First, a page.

Coastal Studies Scholar and documentary filmmaker David Conover ’83 screened his eight-minute film created for the Auschwitz-Birkenau Memorial and Museum on Wednesday in Kresge Auditorium. The event was followed by a conversation with Conover and Professor of English and Cinema Studies Aviva Briefel.

A stark contrast to his typical ocean and outdoor-focused works, Conover’s film provides Auschwitz visitors with a portal to witness the horrors of the camp prior to their entry into the primary gateway. With the exception of Wednesday’s audience of Bowdoin students and community members, the film will be shown exclusively on-site in the newly-renovated cinema room at the visitors’ center, starting in four or five months. 

Conover has spent the last 25 years producing films that explore human relationships with the earth, often focusing on the ocean. Since 1992, he has been executive producer and director of the Camden, Maine-based production company Compass Light, which has received over 250 commissions from various publishers and broadcasters, including PBS Nova and the Discovery Channel. Conover has also taught two Bowdoin courses in documentary film: Seashore Digital Diaries in the fall and Science to Story: Digital and Beyond this semester. 

Conover’s Auschwitz Gateway Film serves as a preamble to the visitor experience and aims to prepare the museum’s annual 1.5 million visitors, who come from a variety of geographical and cultural backgrounds, to experience the camp. 
“The challenge was how to position people for what really is the most important experience, which is just being there and being in this authentic place,” said Conover.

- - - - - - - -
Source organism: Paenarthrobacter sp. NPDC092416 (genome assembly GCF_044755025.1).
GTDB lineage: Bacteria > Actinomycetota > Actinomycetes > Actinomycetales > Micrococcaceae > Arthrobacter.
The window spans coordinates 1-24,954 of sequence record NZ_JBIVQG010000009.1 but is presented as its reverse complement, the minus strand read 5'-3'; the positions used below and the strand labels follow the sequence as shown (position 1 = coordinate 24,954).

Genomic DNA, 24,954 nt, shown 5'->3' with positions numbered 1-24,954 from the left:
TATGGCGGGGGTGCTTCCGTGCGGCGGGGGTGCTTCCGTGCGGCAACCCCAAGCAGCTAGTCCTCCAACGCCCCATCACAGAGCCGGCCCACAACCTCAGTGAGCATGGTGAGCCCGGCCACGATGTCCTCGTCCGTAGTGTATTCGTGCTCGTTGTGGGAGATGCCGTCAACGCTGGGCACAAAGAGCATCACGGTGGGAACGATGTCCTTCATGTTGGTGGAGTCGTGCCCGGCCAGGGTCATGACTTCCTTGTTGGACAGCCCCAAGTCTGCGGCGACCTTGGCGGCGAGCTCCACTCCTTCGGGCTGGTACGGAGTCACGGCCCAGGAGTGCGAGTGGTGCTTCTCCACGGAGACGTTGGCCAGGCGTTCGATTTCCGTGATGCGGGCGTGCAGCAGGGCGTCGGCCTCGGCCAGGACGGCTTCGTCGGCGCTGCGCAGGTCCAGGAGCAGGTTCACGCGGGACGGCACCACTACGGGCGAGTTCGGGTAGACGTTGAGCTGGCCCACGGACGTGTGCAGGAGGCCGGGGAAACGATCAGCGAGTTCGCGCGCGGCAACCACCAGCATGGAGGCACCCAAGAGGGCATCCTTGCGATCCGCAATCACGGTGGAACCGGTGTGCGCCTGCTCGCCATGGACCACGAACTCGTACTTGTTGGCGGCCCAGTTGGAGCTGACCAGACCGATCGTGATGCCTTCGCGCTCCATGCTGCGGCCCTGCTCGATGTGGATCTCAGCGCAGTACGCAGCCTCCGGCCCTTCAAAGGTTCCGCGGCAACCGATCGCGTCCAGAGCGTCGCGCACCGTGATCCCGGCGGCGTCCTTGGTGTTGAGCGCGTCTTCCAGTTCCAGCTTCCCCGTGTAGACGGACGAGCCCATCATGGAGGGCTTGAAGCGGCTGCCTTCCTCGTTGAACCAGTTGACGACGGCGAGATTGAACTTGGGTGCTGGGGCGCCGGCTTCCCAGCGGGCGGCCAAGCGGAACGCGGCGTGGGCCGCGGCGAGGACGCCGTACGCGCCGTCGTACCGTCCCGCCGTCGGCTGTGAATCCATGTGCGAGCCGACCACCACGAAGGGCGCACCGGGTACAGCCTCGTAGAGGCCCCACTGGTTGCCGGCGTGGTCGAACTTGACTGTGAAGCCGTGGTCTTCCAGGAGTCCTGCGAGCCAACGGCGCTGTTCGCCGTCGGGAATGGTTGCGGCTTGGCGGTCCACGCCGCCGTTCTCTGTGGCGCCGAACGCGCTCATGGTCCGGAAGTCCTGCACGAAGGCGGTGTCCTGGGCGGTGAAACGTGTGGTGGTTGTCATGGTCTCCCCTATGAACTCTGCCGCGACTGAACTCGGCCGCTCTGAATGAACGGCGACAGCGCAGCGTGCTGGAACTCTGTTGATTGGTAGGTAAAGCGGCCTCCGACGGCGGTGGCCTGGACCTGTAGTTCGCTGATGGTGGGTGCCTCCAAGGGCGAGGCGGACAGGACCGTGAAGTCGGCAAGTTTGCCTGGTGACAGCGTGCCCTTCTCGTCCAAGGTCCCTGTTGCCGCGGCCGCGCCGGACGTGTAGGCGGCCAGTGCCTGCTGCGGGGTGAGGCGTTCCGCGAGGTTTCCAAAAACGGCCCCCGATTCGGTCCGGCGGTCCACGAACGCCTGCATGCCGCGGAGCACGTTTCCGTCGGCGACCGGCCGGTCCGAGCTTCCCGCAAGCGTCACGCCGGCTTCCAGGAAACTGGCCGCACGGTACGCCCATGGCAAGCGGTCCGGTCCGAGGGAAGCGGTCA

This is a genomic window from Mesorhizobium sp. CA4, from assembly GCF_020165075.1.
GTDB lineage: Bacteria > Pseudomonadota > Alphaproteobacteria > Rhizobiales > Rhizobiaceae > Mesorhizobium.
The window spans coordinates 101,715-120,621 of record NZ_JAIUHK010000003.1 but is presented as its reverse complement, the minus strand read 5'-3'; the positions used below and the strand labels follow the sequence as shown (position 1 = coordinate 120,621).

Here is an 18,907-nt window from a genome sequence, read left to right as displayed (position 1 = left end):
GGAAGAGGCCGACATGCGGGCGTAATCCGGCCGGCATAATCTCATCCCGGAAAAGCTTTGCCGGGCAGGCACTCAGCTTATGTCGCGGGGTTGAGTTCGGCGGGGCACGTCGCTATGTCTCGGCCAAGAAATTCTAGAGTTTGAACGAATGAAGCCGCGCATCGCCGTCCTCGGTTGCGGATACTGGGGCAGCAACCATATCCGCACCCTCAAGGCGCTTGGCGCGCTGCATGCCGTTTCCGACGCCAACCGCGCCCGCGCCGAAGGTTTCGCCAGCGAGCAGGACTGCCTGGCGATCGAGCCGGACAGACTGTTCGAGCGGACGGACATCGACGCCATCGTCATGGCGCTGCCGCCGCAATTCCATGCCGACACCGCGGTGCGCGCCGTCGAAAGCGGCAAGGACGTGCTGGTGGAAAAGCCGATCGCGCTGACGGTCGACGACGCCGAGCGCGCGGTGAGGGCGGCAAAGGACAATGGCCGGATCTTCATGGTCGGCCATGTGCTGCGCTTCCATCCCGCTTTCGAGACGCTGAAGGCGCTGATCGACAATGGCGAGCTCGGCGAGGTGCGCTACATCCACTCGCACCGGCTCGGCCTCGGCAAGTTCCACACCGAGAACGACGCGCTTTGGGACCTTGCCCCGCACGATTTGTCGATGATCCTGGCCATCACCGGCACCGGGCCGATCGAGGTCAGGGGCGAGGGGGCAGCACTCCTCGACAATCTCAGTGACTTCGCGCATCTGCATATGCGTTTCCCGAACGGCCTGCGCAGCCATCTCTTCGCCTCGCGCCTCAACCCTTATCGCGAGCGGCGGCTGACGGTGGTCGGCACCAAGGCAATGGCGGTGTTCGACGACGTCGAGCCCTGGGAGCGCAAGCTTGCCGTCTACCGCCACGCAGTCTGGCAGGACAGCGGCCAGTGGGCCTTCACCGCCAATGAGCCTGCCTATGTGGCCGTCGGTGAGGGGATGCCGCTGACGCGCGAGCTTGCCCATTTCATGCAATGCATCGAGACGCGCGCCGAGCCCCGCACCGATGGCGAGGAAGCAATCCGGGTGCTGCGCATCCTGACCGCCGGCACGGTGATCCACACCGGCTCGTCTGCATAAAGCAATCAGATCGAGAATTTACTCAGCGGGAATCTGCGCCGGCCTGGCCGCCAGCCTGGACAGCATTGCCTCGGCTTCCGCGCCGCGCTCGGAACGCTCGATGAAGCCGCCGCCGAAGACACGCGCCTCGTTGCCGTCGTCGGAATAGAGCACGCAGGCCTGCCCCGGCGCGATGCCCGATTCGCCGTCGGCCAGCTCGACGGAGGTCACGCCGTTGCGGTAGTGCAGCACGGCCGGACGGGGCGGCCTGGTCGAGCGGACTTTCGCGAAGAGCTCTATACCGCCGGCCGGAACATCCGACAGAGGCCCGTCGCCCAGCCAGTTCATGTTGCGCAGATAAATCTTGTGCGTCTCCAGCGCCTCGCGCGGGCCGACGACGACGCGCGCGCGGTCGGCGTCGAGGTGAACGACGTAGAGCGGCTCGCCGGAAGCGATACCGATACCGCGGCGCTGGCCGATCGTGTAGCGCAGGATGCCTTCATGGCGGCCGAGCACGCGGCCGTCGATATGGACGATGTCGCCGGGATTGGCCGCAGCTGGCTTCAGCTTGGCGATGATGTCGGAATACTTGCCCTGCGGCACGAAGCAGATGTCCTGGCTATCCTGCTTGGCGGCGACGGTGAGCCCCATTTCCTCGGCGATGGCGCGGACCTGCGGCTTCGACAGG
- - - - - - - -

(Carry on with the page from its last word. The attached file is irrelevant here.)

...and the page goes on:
The film included archival images and video clips superimposed with contemporary shots of the camp. Conover and his production team shot and framed exact picture-frame matches, filming in locations that have been photographed in the archives. 

The aerial drone shots, revealing the magnitude of the camp through picturesque grassy landscapes, were juxtaposed against the harshness of black and white photographs of people in the camp.

“There is something very beautiful about the way [the film] establishes and constructs the shots initially, and then recreates a history of what this place actually is through the superimposition of color and black and white,” said Briefel. 

Though documentation of the camp is scarce, the film employed photographs from the Lili Jacob collection, an archive of 180 photos taken by Nazi photographers. Several video clips were taken by Ukrainians who came to the camp in January of 1945 while it was closed but still occupied. 

Many photos in that collection were taken with the agenda of dehumanizing Jews and other people in the camp, depicting them almost exclusively in crowds. The bias of the camera informed the way the images were contextualized in the film. Using research conducted by the museum, the film superimposed nametags onto the families portrayed in the photographs to restore their individuality. 

Briefel and Conover discussed the poignancy of seeing photographs from Auschwitz camps for the first time, and our tendency to resist looking at the harsh and often disturbing images.

“There’s this paradox that it is really an unknowable experience and yet you’re compelled to convey it,” said Conover. 

Conover didn’t see a necessity for dramatizing the film in any way. His decision to make the film dispassionate was guided by knowing that people would be there experiencing Auschwitz for themselves.

“Although we were displaced in the sense that we’re here in America and not actually at the camp, we still get a sense of being there,” said Emiley Charley ’17. “It lets [visitors] remember history for themselves,” she added. 

By providing an entry point to experience the legacy of such a significant landmark with a devastating history, Conover’s film makes no claims to make sense of the events that took place in Auschwitz during the Holocaust.  

“This is really an atrocity; it’s not a tragedy,” said Conover. “There’s no real counterweight; it’s just horrible, and that’s it.”